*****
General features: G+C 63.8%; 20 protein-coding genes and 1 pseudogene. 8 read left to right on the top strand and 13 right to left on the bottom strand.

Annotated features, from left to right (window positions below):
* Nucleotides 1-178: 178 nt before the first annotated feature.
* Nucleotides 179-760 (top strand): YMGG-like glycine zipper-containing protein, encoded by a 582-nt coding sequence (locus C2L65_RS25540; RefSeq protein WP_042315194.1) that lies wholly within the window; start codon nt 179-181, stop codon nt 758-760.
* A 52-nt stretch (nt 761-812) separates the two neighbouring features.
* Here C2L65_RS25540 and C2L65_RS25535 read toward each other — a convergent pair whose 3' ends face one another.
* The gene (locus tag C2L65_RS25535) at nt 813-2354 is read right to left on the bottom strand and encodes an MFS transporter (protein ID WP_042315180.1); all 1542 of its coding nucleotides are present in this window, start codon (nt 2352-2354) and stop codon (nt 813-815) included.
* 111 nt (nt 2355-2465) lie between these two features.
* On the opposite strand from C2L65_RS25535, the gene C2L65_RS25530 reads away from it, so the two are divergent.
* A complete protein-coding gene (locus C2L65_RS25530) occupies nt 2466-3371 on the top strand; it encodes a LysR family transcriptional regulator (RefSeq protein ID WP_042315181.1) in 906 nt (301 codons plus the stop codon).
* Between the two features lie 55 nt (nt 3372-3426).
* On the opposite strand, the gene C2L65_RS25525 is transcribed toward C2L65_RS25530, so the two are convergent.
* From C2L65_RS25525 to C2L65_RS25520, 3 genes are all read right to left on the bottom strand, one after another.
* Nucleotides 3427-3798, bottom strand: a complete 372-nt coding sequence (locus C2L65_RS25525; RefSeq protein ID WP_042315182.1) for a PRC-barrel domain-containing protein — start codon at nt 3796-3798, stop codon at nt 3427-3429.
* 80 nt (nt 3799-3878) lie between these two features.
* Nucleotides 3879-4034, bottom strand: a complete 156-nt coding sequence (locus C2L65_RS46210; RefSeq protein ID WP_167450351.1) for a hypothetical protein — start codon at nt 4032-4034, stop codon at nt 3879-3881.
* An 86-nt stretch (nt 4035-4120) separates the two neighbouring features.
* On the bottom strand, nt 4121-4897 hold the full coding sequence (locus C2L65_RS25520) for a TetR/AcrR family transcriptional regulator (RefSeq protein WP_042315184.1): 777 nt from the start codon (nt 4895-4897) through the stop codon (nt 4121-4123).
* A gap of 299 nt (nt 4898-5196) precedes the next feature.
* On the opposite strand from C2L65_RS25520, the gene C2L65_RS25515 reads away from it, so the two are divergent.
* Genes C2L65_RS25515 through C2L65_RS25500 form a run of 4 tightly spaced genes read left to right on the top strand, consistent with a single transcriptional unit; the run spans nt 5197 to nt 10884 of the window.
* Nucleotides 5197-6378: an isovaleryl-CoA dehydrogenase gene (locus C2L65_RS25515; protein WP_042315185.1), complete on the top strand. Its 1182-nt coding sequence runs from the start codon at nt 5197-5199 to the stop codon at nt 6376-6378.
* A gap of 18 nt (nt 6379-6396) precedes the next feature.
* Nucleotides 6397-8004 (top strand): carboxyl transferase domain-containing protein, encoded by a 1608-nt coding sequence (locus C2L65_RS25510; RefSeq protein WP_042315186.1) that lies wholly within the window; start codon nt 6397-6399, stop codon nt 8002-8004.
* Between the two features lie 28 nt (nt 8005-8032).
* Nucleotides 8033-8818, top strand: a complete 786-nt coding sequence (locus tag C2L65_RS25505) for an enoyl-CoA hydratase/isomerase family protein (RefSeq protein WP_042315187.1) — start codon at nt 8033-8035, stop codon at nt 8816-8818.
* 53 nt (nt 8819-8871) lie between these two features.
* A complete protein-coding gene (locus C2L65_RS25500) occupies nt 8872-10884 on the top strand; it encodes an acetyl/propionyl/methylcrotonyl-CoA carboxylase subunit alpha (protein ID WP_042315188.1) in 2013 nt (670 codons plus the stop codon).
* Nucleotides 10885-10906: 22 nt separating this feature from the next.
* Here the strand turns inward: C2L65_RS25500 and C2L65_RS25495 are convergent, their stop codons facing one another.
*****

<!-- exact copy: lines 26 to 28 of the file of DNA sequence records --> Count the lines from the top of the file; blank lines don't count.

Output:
* Nucleotides 8033-8818, top strand: a complete 786-nt coding sequence (locus tag C2L65_RS25505) for an enoyl-CoA hydratase/isomerase family protein (RefSeq protein WP_042315187.1) — start codon at nt 8033-8035, stop codon at nt 8816-8818.
* 53 nt (nt 8819-8871) lie between these two features.
* A complete protein-coding gene (locus C2L65_RS25500) occupies nt 8872-10884 on the top strand; it encodes an acetyl/propionyl/methylcrotonyl-CoA carboxylase subunit alpha (protein ID WP_042315188.1) in 2013 nt (670 codons plus the stop codon).